• Complete responsive development for views on mobile and tablet.
  • Place anti-spam features on contact forms.
  • Ensure high-speed page loading.

Content phase

This phase can happen simultaneously with Development.

  • Create content for home page.
  • Create content for all internal pages.

Quality Assurance / Testing

  • Test and debug before launch.

Burn Down List

  • Integrate Search Engine Optimization best practices.
  • Integrate Google Analytics.
  • Integrate Webmaster Tools (Google Search Console).
  • Transfer website copy to production server.
  • Point A-Record to production host.
  • Video tutorials and a user manual for the CMS to client.

Ongoing Maintenance

  • Google Analytics performance reporting.
  • Updates, backups, security.

Agile process

Agile development requires planning, trust and collaboration. It is an iterative process where various tasks will overlap. Below is a basic framework for the steps involved in implementing an agile development process.

Organize the team

  • Identify the product owner. This person will oversee the project and ensure the vision for the project is met.
  • Identify a scrum master and project manager who will guide the team in the day-to-day activities.
  • Identify other entities that need to be involved and define their tasks, such as additional developers, marketing, product development, etc.

Organize the project

  • Gather the project owner and stakeholders to agree upon the vision and scope for the product.
  • Develop user stories or a list of product features to support the vision.
  • Build the project features list, sometimes referred to as the product backlog, to be developed from the users stories.
  • Define how long each feature will take to build (work with developers to determine).
  • Prioritize the product backlog, focusing on high risk and the most important tasks first.
  • Define sprint length, or development iterations, and detail tasks to be completed in each sprint.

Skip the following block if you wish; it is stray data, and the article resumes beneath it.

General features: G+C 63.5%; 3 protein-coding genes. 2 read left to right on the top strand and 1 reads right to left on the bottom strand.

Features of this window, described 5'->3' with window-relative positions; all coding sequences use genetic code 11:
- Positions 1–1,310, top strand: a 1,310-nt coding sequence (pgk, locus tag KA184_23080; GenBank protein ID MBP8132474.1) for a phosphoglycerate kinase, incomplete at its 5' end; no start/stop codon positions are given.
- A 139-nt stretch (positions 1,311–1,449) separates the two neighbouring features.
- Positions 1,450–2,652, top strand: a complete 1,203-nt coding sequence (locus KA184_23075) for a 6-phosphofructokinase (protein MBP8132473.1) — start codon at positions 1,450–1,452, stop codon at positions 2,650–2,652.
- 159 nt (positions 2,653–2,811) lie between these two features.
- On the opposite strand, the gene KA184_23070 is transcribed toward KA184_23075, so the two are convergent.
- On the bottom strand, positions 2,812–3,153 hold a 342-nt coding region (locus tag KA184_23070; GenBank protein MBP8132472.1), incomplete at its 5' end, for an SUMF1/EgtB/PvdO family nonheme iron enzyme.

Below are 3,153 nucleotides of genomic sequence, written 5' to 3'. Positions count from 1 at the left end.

Manage the project

  • Schedule daily scrum meetings with the development team. Have each team member report on what they worked on the previous day, what they will be working on that day and any potential challenges they foresee.
  • Never change the work priorities in a sprint.
  • Touch base with the project owner after each sprint to review progress; re-prioritize, if needed and plan the next sprint.

Create the toolset

  • Choose a project management tool and calendar that can be utilized by all project participants.
  • Select a task-tracking application for product backlog.

Final thoughts

It’s up to the product/project owner and the development team to determine what onboarding process is optimal based on goals and expectations for the project

However, as a best practice, be sure to have a clear development method, good project management and the right tools in place to keep the workflow moving and for the final outcome to align with the project vision.


Also published on Medium.

Cody Landefeld
Cody Landefeld is an experienced web consultant who helps technology companies and nonprofits build and scale powerful web solutions at Mode Effect, a WordPress website development firm. He’s also a happy husband, father and founder at @modeeffect. You can find him on Twitter @codyL.